How Much Does Estate Planning Cost?

How Much Does Estate Planning Cost?

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Creating an estate plan has never been easy, especially for those who are privileged to have a large estate. Drafting a quality estate plan involves proper planning, strategy, and the right estate planning documents like a trust, power of attorney, etc.

Before you plan an estate, you need to do your research on how much it will cost you.  Doing so will help you plan better as regards the financial aspect of the estate planning. If you are keen on planning your estate, but is in the dark on how much it’ll cost you, this article is for you.

As we progress, I’ll help you understand how much it cost to plan an estate, including how much estate planning lawyers charge. However, before we look at that, let’s see what estate planning entail.

What is Estate Planning?

It is very crucial that you have a tad knowledge of what an estate plan is before you think of planning one. You can plan something you know nothing about, right? So, what is really the estate planning that folk’s talk about?

Estate planning is basically plans made to take care of ones estate after his or her death. This plan covers the distribution of the deceased assets, the creation of important estate planning documents like trust and power of attorney, the management of the deceased assets, the payment of estate taxes and unpaid debts, and the creation of a will.

Most Americans Are Confused About Estate Planning

It is not shocking that about a huge percentage of Americans (about 74%) find estate planning confusing. I bet it’s because whoever talked to them about it, wasn’t quite clear. So, if you fall among the category of people who find this topic hard to understand, below are some simple steps for estate planning. Hopefully, when you get to the end of this article, you’ll find this topic as interesting as your favorite novel.

Having looked at what estate planning is, let us consider the cost of making this plan.

Cost Of Estate Planning?

There is not a fix universal cost of planning an estate. It is not like booking a hotel in Dubai or buying a Lamborghini. The cost of estate planning depending on the estate documents you require and the estate planning lawyer you hire.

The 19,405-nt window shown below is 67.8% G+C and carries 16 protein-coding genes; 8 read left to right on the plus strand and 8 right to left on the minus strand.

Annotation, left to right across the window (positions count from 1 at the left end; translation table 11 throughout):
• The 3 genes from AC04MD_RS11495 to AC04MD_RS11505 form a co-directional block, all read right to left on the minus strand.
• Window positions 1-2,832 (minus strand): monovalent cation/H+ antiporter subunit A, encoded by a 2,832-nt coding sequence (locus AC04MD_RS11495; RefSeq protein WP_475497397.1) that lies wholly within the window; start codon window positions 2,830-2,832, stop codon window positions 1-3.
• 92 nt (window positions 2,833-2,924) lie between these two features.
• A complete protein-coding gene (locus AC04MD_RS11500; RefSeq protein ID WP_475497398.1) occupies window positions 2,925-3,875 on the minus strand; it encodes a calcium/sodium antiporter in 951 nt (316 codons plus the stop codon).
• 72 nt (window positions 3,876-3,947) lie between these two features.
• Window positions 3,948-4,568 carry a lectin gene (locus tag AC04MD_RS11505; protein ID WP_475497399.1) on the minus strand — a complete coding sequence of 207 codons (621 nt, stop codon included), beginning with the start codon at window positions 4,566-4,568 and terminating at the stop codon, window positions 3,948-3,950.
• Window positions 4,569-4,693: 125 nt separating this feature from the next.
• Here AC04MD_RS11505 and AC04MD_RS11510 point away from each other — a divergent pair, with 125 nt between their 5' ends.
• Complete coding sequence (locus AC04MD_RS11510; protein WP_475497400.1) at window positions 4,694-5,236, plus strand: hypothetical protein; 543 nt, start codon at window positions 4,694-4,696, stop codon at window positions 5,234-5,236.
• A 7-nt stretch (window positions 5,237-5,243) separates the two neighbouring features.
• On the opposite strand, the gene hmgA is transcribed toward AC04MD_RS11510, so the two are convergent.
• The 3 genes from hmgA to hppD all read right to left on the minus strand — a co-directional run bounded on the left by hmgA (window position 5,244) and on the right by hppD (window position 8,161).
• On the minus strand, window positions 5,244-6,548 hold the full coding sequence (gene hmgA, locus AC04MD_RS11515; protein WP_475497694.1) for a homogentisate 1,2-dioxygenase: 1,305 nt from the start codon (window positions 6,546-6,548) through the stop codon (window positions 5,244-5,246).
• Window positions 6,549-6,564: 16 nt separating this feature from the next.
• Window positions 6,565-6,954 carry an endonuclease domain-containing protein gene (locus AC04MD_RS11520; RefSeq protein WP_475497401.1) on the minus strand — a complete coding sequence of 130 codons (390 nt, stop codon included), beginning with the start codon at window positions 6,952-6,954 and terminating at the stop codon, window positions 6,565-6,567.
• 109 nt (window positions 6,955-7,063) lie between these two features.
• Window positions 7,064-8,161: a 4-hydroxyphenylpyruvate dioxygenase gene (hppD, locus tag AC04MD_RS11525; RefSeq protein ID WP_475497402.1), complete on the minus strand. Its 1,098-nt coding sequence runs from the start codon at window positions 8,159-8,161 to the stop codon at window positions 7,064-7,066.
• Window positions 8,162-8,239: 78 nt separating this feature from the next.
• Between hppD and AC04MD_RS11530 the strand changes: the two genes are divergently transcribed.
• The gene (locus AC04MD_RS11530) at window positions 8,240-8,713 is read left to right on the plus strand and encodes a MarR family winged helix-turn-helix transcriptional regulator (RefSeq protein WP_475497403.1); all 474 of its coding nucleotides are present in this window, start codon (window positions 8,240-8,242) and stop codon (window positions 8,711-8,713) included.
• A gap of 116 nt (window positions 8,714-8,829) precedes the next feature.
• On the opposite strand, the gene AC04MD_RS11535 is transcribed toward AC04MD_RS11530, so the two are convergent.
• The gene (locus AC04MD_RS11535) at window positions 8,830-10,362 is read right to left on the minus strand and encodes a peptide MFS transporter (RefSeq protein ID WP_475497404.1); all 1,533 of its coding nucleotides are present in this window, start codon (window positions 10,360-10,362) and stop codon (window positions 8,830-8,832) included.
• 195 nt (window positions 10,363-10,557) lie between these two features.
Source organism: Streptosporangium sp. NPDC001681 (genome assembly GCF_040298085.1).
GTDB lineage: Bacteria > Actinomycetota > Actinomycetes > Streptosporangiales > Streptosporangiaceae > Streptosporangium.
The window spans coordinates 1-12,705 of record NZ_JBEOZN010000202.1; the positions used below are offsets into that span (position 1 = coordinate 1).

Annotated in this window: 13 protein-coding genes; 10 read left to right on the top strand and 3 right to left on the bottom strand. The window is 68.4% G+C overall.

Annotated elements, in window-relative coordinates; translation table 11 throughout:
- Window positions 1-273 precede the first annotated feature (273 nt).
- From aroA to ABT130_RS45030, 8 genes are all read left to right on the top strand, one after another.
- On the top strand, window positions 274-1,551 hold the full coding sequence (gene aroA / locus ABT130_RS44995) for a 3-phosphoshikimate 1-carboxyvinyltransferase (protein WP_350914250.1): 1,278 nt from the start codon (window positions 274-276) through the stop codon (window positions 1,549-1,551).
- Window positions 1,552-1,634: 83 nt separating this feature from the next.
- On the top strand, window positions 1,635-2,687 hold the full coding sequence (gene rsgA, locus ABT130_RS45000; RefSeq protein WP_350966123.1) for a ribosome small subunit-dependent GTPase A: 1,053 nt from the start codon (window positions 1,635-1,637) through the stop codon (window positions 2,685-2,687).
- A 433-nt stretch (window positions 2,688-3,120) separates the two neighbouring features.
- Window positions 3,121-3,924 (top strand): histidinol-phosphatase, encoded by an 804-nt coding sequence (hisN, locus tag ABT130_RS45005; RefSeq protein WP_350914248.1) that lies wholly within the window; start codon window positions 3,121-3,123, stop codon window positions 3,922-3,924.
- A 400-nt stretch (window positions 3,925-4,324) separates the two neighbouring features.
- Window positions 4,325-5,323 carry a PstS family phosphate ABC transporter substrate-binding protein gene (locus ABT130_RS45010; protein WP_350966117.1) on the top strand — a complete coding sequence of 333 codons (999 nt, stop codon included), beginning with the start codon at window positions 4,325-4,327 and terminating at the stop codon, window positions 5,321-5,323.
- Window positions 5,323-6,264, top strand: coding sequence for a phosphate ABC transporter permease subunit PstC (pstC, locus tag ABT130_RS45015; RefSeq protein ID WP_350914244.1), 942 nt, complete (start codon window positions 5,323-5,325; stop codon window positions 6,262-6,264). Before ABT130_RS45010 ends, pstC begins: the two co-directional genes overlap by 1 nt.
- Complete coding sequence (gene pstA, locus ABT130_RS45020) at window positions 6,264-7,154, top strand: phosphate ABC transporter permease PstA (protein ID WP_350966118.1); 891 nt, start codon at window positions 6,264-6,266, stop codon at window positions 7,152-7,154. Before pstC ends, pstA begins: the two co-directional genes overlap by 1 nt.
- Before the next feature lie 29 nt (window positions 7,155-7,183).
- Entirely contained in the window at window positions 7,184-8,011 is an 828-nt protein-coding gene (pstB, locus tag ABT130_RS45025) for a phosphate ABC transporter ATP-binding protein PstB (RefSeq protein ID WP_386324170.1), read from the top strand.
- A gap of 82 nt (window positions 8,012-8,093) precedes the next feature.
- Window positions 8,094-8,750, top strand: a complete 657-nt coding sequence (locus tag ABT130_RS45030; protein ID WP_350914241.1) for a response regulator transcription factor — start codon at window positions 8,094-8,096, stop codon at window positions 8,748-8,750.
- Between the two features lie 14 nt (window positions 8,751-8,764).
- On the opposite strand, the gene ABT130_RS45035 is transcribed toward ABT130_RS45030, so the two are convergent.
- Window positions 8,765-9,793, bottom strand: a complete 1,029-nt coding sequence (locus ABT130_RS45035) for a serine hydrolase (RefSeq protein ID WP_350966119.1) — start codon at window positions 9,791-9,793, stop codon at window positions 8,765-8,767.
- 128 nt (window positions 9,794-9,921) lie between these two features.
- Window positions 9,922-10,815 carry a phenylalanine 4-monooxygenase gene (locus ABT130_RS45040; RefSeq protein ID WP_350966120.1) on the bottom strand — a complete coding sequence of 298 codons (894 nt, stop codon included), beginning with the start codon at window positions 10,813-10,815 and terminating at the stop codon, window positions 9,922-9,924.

If your estate plan consists of documents like a trust, power of attorney, and other crucial estate planning documents, the cost of planning your estate will surely be high.

If you visit an estate planning attorney for an estate plan, the amount of money you will pay will depends on the following:

  • The type of estate plan you require
  • The legal fees of your estate planning attorney
  • The individual who does the real work on your estate plan

Fees For Estate Planning

The cost of your estate plan will depend on your situation and the size of your estate. For instance, if what you require is just a will, you might not pay more than $300. For full estate planning, however, you may see price tags around $1,000 and more.

If your estate is pretty large, like the one Jeff Bezos owns, then you can’t escape it. You will definitely fork out a lot in estate planning fees.

Now, let’s look at the fees for estate planning. The fees for estate planning is usually calculated via either:

  • Consultation fee
  • Flat fee
  • Hourly rate

Consultation fee

Consolation is where estate planning lawyers make contact with their clients to discuss their estate planning goals. Most lawyers don’t askfor consultation fee

Flat fee

A flat fee is common with several estate planning attorneys. With this fee, you’ll pay the same amount regardless of how many questions you ask, the number of times you email, etc.

Hourly Rate

Some lawyers will charge you according to how long it takes them to prepare your estate plan. There are lawyers who charge from $150 an hour to $300.

So How Much Does It Cost To Plan An Estate?

The cost of planning an estate varies. However, on an average, you may spend around $250 to $350 per hour (attorney fee) to create a quality estate plan. You could end up spending several thousand dollars at the end of the day.

DISCLAIMER: The information provided in this blog is for informational purposes only and should not be considered legal advice. The content of this blog may not reflect the most current legal developments. No attorney-client relationship is formed by reading this blog or contacting Morgan Legal Group.

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